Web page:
Threema is the Swiss contender. For years I was not very confident to recommend Threema even if I was using it also from the very beginning because the app was not open source. Recently they finally decided to open source it. Like Signal everything that you send in the app if fully end-to-end encrypted by default but on top of the basic functionality the app has a lot of quality and advantages.


  • App developed and managed by a company legally based in Switzerland
  • No phone number nor an email is necessary to register, it’s fully anonymous (but it has a cons associated, see below)
  • In person contact verification is encouraged by the red, orange, green dots on your contacts
  • Full GDPR compliance (privacy protection law from Europe)
  • Special features like you can create poll within a chat (for voting on something or define a meeting date) or manage a distribution list (even if the usage might be quite marginal)


  • No video calls (only audio and only one to one)
  • Lack some fancy features expected from general public (GIF, sticker)
  • Like Signal (and others) it offer a desktop app but it’s just an app that link the account from your mobile phone and is not standalone. Still good to have this option of course.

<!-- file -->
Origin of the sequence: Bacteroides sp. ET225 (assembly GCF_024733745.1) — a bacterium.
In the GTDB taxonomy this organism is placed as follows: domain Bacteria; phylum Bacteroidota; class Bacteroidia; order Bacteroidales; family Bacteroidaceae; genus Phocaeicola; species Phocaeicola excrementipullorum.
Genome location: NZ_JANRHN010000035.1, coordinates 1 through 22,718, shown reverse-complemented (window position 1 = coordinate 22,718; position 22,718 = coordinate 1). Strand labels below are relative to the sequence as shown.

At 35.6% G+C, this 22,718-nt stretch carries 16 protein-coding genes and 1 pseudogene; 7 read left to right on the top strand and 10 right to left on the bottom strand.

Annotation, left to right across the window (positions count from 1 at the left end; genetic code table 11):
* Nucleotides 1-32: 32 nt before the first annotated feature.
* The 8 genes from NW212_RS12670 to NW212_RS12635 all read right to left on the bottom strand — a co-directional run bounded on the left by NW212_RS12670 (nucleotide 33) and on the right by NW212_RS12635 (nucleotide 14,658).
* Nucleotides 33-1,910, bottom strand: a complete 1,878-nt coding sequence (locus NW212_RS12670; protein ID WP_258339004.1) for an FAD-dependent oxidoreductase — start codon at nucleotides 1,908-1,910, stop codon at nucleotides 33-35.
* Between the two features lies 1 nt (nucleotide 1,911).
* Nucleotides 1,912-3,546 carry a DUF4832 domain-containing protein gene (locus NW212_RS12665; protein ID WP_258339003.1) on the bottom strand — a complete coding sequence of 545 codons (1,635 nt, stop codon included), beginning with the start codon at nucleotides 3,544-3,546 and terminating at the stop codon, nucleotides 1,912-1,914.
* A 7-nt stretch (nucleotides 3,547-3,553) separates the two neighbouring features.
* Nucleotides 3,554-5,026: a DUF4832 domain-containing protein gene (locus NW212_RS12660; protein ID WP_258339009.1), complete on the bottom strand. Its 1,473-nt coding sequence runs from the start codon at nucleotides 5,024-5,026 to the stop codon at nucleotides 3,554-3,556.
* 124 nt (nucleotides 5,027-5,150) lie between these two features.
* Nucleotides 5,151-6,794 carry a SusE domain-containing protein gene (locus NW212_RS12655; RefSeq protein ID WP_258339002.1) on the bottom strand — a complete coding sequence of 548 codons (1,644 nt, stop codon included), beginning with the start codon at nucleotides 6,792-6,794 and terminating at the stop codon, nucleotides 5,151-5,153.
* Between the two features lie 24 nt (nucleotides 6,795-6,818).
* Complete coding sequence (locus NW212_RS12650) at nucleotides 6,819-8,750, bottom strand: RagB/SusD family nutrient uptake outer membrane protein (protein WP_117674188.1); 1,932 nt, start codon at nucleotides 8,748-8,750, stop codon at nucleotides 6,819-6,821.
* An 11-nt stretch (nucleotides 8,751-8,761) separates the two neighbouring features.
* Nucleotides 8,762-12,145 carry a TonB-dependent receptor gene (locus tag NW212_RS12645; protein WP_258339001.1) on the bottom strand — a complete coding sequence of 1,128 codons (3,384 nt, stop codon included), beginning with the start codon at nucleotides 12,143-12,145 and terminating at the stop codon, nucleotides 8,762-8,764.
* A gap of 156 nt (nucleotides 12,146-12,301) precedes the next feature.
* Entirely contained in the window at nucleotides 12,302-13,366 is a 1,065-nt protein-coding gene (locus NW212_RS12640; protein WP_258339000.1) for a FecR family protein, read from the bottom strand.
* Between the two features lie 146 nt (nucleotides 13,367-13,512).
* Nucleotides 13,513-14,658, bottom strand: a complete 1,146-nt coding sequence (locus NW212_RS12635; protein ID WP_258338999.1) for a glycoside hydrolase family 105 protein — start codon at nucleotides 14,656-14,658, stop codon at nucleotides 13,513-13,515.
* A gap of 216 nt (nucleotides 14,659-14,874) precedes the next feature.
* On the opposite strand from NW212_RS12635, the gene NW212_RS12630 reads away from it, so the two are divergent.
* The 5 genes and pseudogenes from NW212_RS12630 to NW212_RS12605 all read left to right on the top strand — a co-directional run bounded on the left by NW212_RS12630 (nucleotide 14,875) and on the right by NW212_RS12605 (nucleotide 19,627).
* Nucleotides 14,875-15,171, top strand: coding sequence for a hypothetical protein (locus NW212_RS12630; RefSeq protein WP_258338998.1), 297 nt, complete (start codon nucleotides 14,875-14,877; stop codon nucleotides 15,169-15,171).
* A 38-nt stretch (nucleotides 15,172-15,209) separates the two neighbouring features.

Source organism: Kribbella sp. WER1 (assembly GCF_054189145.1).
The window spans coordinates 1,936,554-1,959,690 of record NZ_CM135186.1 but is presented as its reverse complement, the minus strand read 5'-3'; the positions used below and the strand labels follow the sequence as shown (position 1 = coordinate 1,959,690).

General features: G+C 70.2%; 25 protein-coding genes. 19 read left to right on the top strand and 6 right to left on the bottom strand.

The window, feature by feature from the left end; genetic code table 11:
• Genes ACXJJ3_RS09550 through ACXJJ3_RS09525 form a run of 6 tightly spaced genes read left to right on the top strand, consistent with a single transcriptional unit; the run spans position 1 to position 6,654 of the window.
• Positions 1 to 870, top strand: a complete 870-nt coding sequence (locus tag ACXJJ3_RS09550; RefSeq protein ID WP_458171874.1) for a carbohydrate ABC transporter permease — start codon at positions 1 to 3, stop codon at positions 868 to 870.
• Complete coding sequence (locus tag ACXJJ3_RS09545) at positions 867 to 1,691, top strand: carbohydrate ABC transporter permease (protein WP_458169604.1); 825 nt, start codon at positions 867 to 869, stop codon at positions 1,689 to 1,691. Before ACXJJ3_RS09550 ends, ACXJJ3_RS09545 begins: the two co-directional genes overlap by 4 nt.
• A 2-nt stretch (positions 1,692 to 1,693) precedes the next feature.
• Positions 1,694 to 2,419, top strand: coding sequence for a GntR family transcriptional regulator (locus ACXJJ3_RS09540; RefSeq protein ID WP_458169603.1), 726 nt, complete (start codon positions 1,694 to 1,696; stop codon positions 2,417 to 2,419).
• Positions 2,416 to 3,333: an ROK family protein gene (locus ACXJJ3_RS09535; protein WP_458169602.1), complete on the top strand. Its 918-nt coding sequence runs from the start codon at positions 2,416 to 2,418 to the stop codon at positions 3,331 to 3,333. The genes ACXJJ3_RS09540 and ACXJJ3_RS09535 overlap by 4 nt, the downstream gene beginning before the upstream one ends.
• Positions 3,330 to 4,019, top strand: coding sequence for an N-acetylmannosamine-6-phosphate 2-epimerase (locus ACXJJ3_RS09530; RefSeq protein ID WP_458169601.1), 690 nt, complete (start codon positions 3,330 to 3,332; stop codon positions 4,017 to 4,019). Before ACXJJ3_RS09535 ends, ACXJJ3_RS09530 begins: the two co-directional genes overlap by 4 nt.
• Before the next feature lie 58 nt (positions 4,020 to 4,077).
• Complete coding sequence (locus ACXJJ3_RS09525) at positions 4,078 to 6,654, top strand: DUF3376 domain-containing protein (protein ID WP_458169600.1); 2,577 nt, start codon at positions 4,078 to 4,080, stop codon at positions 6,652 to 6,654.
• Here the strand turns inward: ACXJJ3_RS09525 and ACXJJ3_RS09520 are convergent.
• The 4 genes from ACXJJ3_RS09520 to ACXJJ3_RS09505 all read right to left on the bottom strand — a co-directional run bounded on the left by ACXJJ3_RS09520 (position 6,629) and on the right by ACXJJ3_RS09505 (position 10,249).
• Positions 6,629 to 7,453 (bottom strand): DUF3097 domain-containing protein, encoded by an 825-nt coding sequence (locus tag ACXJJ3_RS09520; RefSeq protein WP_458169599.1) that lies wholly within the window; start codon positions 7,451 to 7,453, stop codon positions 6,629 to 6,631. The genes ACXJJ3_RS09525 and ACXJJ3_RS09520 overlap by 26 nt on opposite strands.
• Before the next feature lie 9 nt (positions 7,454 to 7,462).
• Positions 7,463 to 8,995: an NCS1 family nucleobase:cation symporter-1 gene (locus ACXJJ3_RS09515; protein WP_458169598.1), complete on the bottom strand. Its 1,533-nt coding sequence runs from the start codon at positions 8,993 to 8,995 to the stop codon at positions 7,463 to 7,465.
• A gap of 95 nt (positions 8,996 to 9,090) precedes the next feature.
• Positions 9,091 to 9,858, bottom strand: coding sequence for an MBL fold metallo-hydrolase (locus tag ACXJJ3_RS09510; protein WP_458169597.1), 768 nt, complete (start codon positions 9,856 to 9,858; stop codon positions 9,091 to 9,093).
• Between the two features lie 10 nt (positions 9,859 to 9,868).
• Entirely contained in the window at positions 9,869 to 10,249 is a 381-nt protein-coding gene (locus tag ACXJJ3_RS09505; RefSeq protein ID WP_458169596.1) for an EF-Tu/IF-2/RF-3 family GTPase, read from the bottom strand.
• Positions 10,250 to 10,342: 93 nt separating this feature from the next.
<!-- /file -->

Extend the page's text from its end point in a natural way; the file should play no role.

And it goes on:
• If you or you contact decided to not share their phone number and or email, you will never know that the person is using Threema unless you ask the person directly. It’s a pro to have an anonymous option but it might limit a lot the adoption of the app.
  • It cost only 3CHF as a one time purchase of the app, and that’s good that they bring money in that way but in my experience, even if it would cost 10 cents, it always refrains some people to use it (I know these same people have 500 to 1000CHF phones and buy 8CHF coffee without any hesitation but what can we do)

I would recommend it over Signal if you can live without the extra features from Signal, especially if you are willing to use an app that is not based in the US. More realistically you might have to use in it in parallel of Signal if you want to have as much contacts as possible with an open source, privacy friendly, end-to-end encrypted solution to communicate with.

Session and Briar

If you want to go further the rabbit hole, they are other interesting, thus marginally used, options.

Session is a fork of Signal that remove the need of a phone number to register and use a decentralized network to relay communication using a similar principle as Tor with onion routing (but not on the actual Tor network) and it’s backed by a blockchain network to incentivize volunteer to run relay nodes (where the money to pay nodes with tokens is coming from is not clear for me). It’s quite bare in functionality, with only the addition of public channel. It’s even more privacy friendly than Signal and more censorship resistance due to decentralization but you will have to convince your contacts to join it and share your ID in advance by a third mean of communication or physically.